John Niyo, Angelique S. Chengelis and Matt Charboneau preview the Michigan State vs. Indiana and Michigan vs. Nebraska games. The Detroit News
MICHIGAN STATE AT INDIANA
Kickoff: 7:30 p.m. Saturday, Memorial Stadium, Bloomington, Ind.
Records: No. 24 Michigan State 1-1, Indiana 3-0
Line: Michigan State by 4
View from the other side
Mike Miller, who covers Indiana for the Herald-Times, breaks down the Hoosiers for The Detroit News answering five questions heading into Saturday’s Indiana-Michigan State game. You can follow him on Twitter @MikeMillerHT.
1. How big of a surprise has Stevie Scott been? Can he continue to be effective in Big Ten play?
Miller: Scott flashed early in fall camp as a player to watch, but it wasn't clear how big of a role he would occupy. IU planned to open the season with at least two — arguably three — backs in front of him. But returning starter Morgan Ellison was suspended indefinitely leading into the season opener and Cole Gest suffered an ACL injury in that Week 1 win at Florida International, thinning the ranks. Mike Majette was listed as the starter entering the second game against Virginia, but he's been more effective as a pass blocker than anything else. So yes, Scott has been a pretty big surprise, especially when you consider Indiana considered having him begin his career as a linebacker, instead. I think he has the skill set, the strength and the patience to continue his initial success, though a lot of it will be determined on whether Indiana's offensive line can continue playing physical up front against the teeth of the schedule. The O-line has worked well across the past two games against Virginia and Ball State. But there's still more it needs to prove.
2. How much of an impact has Mike Hart been on the production from the running back spot?
Miller: Indiana wouldn't have landed Stevie Scott — or former four-star prospect Ronnie Walker — without him. Hart and Scott both hail from Syracuse, and Hart is a longtime family acquaintance of the Scott family. He's done an exceptional job in recruiting during his first year-plus at IU and that's reflective in the talent Indiana is lining up in the backfield. Walker was rated higher as a running back coming out of high school in Virginia, though it's taken him some time to figure out his responsibilities in the offense. He has better speed than Scott and demonstrated some impressive strength last week against Ball State, scoring from 18 yards out on his first collegiate carry. Hart replaced a very good coach/recruiter in Deland McCullough and so far is proving that he is similarly effective in that position.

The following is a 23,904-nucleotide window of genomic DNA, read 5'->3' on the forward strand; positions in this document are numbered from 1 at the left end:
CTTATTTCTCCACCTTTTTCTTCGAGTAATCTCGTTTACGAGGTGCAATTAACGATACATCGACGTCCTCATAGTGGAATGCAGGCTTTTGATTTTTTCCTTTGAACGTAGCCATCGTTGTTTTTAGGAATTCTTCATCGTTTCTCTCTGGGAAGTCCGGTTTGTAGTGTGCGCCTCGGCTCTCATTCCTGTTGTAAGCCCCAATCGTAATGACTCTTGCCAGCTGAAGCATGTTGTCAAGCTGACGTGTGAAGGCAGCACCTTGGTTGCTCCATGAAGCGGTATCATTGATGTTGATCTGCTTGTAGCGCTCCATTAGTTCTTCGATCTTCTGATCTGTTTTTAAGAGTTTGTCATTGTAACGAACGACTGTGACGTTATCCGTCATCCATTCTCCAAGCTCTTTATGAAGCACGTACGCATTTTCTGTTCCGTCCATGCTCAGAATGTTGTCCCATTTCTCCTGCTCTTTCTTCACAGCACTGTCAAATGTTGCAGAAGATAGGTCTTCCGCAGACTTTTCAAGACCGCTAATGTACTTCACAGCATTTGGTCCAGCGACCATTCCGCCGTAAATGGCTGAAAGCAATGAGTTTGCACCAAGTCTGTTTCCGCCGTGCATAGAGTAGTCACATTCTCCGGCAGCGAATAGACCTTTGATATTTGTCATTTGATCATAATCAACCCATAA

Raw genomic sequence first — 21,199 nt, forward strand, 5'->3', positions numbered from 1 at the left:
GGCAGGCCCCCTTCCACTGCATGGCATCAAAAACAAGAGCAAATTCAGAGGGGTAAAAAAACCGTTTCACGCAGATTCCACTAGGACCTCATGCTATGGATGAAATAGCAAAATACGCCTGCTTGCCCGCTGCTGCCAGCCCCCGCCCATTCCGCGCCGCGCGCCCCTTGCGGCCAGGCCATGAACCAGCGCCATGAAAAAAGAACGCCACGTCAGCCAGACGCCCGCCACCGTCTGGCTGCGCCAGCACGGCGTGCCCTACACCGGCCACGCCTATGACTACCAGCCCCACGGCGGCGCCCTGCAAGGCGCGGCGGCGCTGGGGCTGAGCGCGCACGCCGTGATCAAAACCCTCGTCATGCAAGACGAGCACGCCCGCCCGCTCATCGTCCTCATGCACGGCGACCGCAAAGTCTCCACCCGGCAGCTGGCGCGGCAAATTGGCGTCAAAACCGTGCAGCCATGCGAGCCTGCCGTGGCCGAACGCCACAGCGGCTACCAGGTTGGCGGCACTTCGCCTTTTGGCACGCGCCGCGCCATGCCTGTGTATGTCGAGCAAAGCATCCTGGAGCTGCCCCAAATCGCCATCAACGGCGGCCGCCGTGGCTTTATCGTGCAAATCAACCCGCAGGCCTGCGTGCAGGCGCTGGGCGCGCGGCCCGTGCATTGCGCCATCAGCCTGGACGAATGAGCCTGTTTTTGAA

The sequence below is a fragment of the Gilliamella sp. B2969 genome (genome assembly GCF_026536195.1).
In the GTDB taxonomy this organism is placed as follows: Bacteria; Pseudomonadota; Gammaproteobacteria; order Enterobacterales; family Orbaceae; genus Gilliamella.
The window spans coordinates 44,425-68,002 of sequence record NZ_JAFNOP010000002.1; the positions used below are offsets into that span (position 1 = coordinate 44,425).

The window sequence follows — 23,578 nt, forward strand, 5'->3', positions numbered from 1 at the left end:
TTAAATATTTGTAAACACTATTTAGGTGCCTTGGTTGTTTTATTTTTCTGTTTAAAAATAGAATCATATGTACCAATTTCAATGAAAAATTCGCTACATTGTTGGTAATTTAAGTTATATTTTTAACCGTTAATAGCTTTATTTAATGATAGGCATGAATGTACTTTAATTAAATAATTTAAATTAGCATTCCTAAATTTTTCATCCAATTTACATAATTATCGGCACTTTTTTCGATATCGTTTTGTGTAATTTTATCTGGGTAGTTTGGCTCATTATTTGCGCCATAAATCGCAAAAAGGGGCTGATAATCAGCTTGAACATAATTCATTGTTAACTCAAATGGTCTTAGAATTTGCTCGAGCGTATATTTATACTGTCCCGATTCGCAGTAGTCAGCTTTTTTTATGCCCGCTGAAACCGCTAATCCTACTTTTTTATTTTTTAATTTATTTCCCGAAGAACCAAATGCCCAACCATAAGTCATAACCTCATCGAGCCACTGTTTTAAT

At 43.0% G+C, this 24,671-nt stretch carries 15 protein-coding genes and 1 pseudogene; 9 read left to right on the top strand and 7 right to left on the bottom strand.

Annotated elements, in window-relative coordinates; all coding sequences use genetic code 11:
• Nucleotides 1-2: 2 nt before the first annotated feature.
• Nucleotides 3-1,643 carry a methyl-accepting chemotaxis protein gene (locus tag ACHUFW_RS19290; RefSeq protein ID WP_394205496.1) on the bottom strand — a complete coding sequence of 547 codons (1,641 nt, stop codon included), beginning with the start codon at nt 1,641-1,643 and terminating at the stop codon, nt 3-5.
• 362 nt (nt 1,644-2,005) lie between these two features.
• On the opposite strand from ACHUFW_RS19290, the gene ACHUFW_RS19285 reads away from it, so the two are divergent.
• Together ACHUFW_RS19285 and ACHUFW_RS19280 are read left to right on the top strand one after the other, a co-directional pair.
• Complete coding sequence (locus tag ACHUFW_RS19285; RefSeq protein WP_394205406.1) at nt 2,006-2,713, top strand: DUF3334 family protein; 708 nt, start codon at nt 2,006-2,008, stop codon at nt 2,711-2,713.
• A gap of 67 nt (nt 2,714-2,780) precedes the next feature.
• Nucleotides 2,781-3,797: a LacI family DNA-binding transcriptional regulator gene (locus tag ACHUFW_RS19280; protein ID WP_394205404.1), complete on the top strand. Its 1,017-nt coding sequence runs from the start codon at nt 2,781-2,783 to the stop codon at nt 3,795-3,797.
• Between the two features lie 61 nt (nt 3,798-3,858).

3. Peyton Ramsey leads the Big Ten in completion percentage (.737). How much of a jump has he made from last season when he started four games?
Miller: Most of all, Ramsey looks more comfortable. He's not a flashy quarterback, but he's extremely efficient. That's visible both in his stats and through the way he operates the offense on the field. During a three-way competition for the starting job in fall camp, Ramsey was the most consistent option. Three games in, you're seeing that same player. This could be a very important game for Ramsey on Saturday. If IU struggles to run the ball, it will be up to him to make some things happen and shift from a game manager to a game winner. Of course, that will also require his receivers to win one-on-one battles where they occur. The one prevailing knock on Ramsey is whether he can consistently stretch — and stress — a defense downfield. He does so many other things well, and really has the trust and respect of virtually everyone in that locker room. But there will likely be an increased level of pressure to make plays that he may not have been asked to make up to this point.
4. Considering MSU lost its punter to injury two weeks ago, how important is return man J-Shun Harris II in this matchup?